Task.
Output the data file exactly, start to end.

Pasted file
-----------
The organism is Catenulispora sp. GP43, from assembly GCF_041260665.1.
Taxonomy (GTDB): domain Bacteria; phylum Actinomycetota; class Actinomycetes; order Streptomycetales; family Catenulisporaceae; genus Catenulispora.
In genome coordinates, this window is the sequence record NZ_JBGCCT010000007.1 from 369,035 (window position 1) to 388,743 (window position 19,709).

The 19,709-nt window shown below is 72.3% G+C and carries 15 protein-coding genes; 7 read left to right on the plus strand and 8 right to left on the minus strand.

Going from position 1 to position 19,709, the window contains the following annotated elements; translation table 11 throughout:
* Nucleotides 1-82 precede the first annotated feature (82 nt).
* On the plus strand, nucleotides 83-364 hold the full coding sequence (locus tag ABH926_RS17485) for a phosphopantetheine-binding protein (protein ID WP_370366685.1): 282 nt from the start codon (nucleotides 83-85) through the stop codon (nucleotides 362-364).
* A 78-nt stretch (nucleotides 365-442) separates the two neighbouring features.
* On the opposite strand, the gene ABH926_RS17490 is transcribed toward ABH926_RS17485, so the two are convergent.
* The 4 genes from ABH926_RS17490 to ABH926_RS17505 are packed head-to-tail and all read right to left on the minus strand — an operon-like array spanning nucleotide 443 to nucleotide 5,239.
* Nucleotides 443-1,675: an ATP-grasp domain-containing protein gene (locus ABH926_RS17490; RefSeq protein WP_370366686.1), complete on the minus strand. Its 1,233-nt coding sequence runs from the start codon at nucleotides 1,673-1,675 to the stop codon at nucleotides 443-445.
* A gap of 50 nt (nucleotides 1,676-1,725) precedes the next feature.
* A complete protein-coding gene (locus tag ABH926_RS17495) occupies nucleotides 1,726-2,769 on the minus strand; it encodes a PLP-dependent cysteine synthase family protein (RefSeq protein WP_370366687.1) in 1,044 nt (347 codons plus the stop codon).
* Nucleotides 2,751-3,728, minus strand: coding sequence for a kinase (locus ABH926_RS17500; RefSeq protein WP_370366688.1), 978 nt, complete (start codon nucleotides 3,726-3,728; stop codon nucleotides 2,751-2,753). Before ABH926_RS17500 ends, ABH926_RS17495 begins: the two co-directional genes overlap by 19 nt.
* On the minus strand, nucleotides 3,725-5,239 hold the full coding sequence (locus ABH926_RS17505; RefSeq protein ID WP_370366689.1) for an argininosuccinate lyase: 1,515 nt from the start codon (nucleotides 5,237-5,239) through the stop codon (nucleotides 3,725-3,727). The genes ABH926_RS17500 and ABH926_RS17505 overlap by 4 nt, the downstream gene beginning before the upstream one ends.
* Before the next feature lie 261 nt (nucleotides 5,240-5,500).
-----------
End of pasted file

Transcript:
The organism is Catenulispora sp. GP43, from assembly GCF_041260665.1.
Taxonomy (GTDB): domain Bacteria; phylum Actinomycetota; class Actinomycetes; order Streptomycetales; family Catenulisporaceae; genus Catenulispora.
In genome coordinates, this window is the sequence record NZ_JBGCCT010000007.1 from 369,035 (window position 1) to 388,743 (window position 19,709).

The 19,709-nt window shown below is 72.3% G+C and carries 15 protein-coding genes; 7 read left to right on the plus strand and 8 right to left on the minus strand.

Going from position 1 to position 19,709, the window contains the following annotated elements; translation table 11 throughout:
* Nucleotides 1-82 precede the first annotated feature (82 nt).
* On the plus strand, nucleotides 83-364 hold the full coding sequence (locus tag ABH926_RS17485) for a phosphopantetheine-binding protein (protein ID WP_370366685.1): 282 nt from the start codon (nucleotides 83-85) through the stop codon (nucleotides 362-364).
* A 78-nt stretch (nucleotides 365-442) separates the two neighbouring features.
* On the opposite strand, the gene ABH926_RS17490 is transcribed toward ABH926_RS17485, so the two are convergent.
* The 4 genes from ABH926_RS17490 to ABH926_RS17505 are packed head-to-tail and all read right to left on the minus strand — an operon-like array spanning nucleotide 443 to nucleotide 5,239.
* Nucleotides 443-1,675: an ATP-grasp domain-containing protein gene (locus ABH926_RS17490; RefSeq protein WP_370366686.1), complete on the minus strand. Its 1,233-nt coding sequence runs from the start codon at nucleotides 1,673-1,675 to the stop codon at nucleotides 443-445.
* A gap of 50 nt (nucleotides 1,676-1,725) precedes the next feature.
* A complete protein-coding gene (locus tag ABH926_RS17495) occupies nucleotides 1,726-2,769 on the minus strand; it encodes a PLP-dependent cysteine synthase family protein (RefSeq protein WP_370366687.1) in 1,044 nt (347 codons plus the stop codon).
* Nucleotides 2,751-3,728, minus strand: coding sequence for a kinase (locus ABH926_RS17500; RefSeq protein WP_370366688.1), 978 nt, complete (start codon nucleotides 3,726-3,728; stop codon nucleotides 2,751-2,753). Before ABH926_RS17500 ends, ABH926_RS17495 begins: the two co-directional genes overlap by 19 nt.
* On the minus strand, nucleotides 3,725-5,239 hold the full coding sequence (locus ABH926_RS17505; RefSeq protein ID WP_370366689.1) for an argininosuccinate lyase: 1,515 nt from the start codon (nucleotides 5,237-5,239) through the stop codon (nucleotides 3,725-3,727). The genes ABH926_RS17500 and ABH926_RS17505 overlap by 4 nt, the downstream gene beginning before the upstream one ends.
* Before the next feature lie 261 nt (nucleotides 5,240-5,500).